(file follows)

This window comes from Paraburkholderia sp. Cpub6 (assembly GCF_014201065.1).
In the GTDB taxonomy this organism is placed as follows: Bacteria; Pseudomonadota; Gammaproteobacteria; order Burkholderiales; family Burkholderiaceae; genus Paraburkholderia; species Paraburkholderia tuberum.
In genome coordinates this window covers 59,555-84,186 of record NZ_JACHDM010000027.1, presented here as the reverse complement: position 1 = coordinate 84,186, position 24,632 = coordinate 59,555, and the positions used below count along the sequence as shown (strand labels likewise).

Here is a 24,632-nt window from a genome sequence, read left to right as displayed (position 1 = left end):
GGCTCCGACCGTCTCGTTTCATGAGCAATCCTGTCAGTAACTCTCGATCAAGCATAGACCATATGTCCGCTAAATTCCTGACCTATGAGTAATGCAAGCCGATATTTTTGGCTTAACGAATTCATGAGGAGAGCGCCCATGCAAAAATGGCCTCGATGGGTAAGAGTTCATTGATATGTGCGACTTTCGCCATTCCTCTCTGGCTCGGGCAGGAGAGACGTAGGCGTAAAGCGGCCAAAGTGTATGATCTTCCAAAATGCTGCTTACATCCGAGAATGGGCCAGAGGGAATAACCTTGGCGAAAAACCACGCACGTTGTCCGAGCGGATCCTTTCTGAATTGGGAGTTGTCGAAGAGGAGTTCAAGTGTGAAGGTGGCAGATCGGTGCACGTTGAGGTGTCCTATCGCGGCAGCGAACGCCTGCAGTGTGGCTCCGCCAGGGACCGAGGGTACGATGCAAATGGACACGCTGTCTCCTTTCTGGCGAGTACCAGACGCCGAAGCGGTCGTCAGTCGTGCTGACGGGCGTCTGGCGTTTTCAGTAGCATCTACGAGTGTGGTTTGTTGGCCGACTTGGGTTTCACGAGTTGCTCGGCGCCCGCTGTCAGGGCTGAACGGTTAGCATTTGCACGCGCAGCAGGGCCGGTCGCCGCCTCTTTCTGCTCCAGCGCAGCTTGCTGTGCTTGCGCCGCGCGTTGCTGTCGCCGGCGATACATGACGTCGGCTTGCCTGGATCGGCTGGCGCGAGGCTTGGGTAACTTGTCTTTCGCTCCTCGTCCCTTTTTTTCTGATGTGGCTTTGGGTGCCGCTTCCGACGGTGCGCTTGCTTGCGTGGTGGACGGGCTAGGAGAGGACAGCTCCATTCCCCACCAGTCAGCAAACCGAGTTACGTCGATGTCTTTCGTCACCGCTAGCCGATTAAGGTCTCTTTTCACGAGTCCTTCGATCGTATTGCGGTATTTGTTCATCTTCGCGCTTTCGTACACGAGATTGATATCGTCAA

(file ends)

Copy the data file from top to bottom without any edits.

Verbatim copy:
This window comes from Paraburkholderia sp. Cpub6 (assembly GCF_014201065.1).
In the GTDB taxonomy this organism is placed as follows: Bacteria; Pseudomonadota; Gammaproteobacteria; order Burkholderiales; family Burkholderiaceae; genus Paraburkholderia; species Paraburkholderia tuberum.
In genome coordinates this window covers 59,555-84,186 of record NZ_JACHDM010000027.1, presented here as the reverse complement: position 1 = coordinate 84,186, position 24,632 = coordinate 59,555, and the positions used below count along the sequence as shown (strand labels likewise).

Here is a 24,632-nt window from a genome sequence, read left to right as displayed (position 1 = left end):
GGCTCCGACCGTCTCGTTTCATGAGCAATCCTGTCAGTAACTCTCGATCAAGCATAGACCATATGTCCGCTAAATTCCTGACCTATGAGTAATGCAAGCCGATATTTTTGGCTTAACGAATTCATGAGGAGAGCGCCCATGCAAAAATGGCCTCGATGGGTAAGAGTTCATTGATATGTGCGACTTTCGCCATTCCTCTCTGGCTCGGGCAGGAGAGACGTAGGCGTAAAGCGGCCAAAGTGTATGATCTTCCAAAATGCTGCTTACATCCGAGAATGGGCCAGAGGGAATAACCTTGGCGAAAAACCACGCACGTTGTCCGAGCGGATCCTTTCTGAATTGGGAGTTGTCGAAGAGGAGTTCAAGTGTGAAGGTGGCAGATCGGTGCACGTTGAGGTGTCCTATCGCGGCAGCGAACGCCTGCAGTGTGGCTCCGCCAGGGACCGAGGGTACGATGCAAATGGACACGCTGTCTCCTTTCTGGCGAGTACCAGACGCCGAAGCGGTCGTCAGTCGTGCTGACGGGCGTCTGGCGTTTTCAGTAGCATCTACGAGTGTGGTTTGTTGGCCGACTTGGGTTTCACGAGTTGCTCGGCGCCCGCTGTCAGGGCTGAACGGTTAGCATTTGCACGCGCAGCAGGGCCGGTCGCCGCCTCTTTCTGCTCCAGCGCAGCTTGCTGTGCTTGCGCCGCGCGTTGCTGTCGCCGGCGATACATGACGTCGGCTTGCCTGGATCGGCTGGCGCGAGGCTTGGGTAACTTGTCTTTCGCTCCTCGTCCCTTTTTTTCTGATGTGGCTTTGGGTGCCGCTTCCGACGGTGCGCTTGCTTGCGTGGTGGACGGGCTAGGAGAGGACAGCTCCATTCCCCACCAGTCAGCAAACCGAGTTACGTCGATGTCTTTCGTCACCGCTAGCCGATTAAGGTCTCTTTTCACGAGTCCTTCGATCGTATTGCGGTATTTGTTCATCTTCGCGCTTTCGTACACGAGATTGATATCGTCAA